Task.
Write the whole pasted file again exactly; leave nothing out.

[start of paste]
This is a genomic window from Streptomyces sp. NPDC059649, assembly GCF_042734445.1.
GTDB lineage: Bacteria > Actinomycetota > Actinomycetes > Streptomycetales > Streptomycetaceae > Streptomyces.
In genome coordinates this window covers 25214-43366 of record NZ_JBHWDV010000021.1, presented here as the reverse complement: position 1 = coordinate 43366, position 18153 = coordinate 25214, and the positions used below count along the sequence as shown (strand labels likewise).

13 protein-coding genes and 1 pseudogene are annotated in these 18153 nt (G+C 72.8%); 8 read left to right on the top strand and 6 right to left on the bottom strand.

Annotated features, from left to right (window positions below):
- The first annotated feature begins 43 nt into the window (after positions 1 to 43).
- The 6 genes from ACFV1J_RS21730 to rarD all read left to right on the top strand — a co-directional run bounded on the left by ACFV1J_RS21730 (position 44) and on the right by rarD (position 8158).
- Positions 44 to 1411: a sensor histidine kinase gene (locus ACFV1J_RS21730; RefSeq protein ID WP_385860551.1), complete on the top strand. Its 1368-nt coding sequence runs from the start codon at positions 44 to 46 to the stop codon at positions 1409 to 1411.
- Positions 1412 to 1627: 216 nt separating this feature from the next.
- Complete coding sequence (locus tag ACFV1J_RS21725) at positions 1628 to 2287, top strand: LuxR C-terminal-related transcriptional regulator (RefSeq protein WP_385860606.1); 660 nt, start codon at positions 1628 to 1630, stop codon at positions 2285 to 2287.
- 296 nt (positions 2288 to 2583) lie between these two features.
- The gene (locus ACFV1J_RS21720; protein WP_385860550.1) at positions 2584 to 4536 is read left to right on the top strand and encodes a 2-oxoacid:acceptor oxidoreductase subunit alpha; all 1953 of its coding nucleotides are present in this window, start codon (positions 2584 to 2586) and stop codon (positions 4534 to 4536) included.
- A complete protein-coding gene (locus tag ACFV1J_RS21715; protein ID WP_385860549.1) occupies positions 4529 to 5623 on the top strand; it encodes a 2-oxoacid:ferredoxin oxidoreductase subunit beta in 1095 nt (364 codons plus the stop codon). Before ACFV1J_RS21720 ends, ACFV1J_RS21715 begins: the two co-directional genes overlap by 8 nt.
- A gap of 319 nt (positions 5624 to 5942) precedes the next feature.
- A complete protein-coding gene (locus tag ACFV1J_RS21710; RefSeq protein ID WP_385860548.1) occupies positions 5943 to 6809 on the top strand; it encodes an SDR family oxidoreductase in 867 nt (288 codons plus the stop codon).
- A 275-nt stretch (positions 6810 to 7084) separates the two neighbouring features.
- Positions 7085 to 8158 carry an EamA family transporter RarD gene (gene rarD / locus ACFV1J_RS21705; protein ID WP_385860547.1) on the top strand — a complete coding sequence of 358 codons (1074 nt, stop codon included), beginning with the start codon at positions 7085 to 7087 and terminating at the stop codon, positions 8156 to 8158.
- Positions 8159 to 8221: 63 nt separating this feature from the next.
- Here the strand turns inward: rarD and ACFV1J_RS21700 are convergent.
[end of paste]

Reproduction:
This is a genomic window from Streptomyces sp. NPDC059649, assembly GCF_042734445.1.
GTDB lineage: Bacteria > Actinomycetota > Actinomycetes > Streptomycetales > Streptomycetaceae > Streptomyces.
In genome coordinates this window covers 25214-43366 of record NZ_JBHWDV010000021.1, presented here as the reverse complement: position 1 = coordinate 43366, position 18153 = coordinate 25214, and the positions used below count along the sequence as shown (strand labels likewise).

13 protein-coding genes and 1 pseudogene are annotated in these 18153 nt (G+C 72.8%); 8 read left to right on the top strand and 6 right to left on the bottom strand.

Annotated features, from left to right (window positions below):
- The first annotated feature begins 43 nt into the window (after positions 1 to 43).
- The 6 genes from ACFV1J_RS21730 to rarD all read left to right on the top strand — a co-directional run bounded on the left by ACFV1J_RS21730 (position 44) and on the right by rarD (position 8158).
- Positions 44 to 1411: a sensor histidine kinase gene (locus ACFV1J_RS21730; RefSeq protein ID WP_385860551.1), complete on the top strand. Its 1368-nt coding sequence runs from the start codon at positions 44 to 46 to the stop codon at positions 1409 to 1411.
- Positions 1412 to 1627: 216 nt separating this feature from the next.
- Complete coding sequence (locus tag ACFV1J_RS21725) at positions 1628 to 2287, top strand: LuxR C-terminal-related transcriptional regulator (RefSeq protein WP_385860606.1); 660 nt, start codon at positions 1628 to 1630, stop codon at positions 2285 to 2287.
- 296 nt (positions 2288 to 2583) lie between these two features.
- The gene (locus ACFV1J_RS21720; protein WP_385860550.1) at positions 2584 to 4536 is read left to right on the top strand and encodes a 2-oxoacid:acceptor oxidoreductase subunit alpha; all 1953 of its coding nucleotides are present in this window, start codon (positions 2584 to 2586) and stop codon (positions 4534 to 4536) included.
- A complete protein-coding gene (locus tag ACFV1J_RS21715; protein ID WP_385860549.1) occupies positions 4529 to 5623 on the top strand; it encodes a 2-oxoacid:ferredoxin oxidoreductase subunit beta in 1095 nt (364 codons plus the stop codon). Before ACFV1J_RS21720 ends, ACFV1J_RS21715 begins: the two co-directional genes overlap by 8 nt.
- A gap of 319 nt (positions 5624 to 5942) precedes the next feature.
- A complete protein-coding gene (locus tag ACFV1J_RS21710; RefSeq protein ID WP_385860548.1) occupies positions 5943 to 6809 on the top strand; it encodes an SDR family oxidoreductase in 867 nt (288 codons plus the stop codon).
- A 275-nt stretch (positions 6810 to 7084) separates the two neighbouring features.
- Positions 7085 to 8158 carry an EamA family transporter RarD gene (gene rarD / locus ACFV1J_RS21705; protein ID WP_385860547.1) on the top strand — a complete coding sequence of 358 codons (1074 nt, stop codon included), beginning with the start codon at positions 7085 to 7087 and terminating at the stop codon, positions 8156 to 8158.
- Positions 8159 to 8221: 63 nt separating this feature from the next.
- Here the strand turns inward: rarD and ACFV1J_RS21700 are convergent.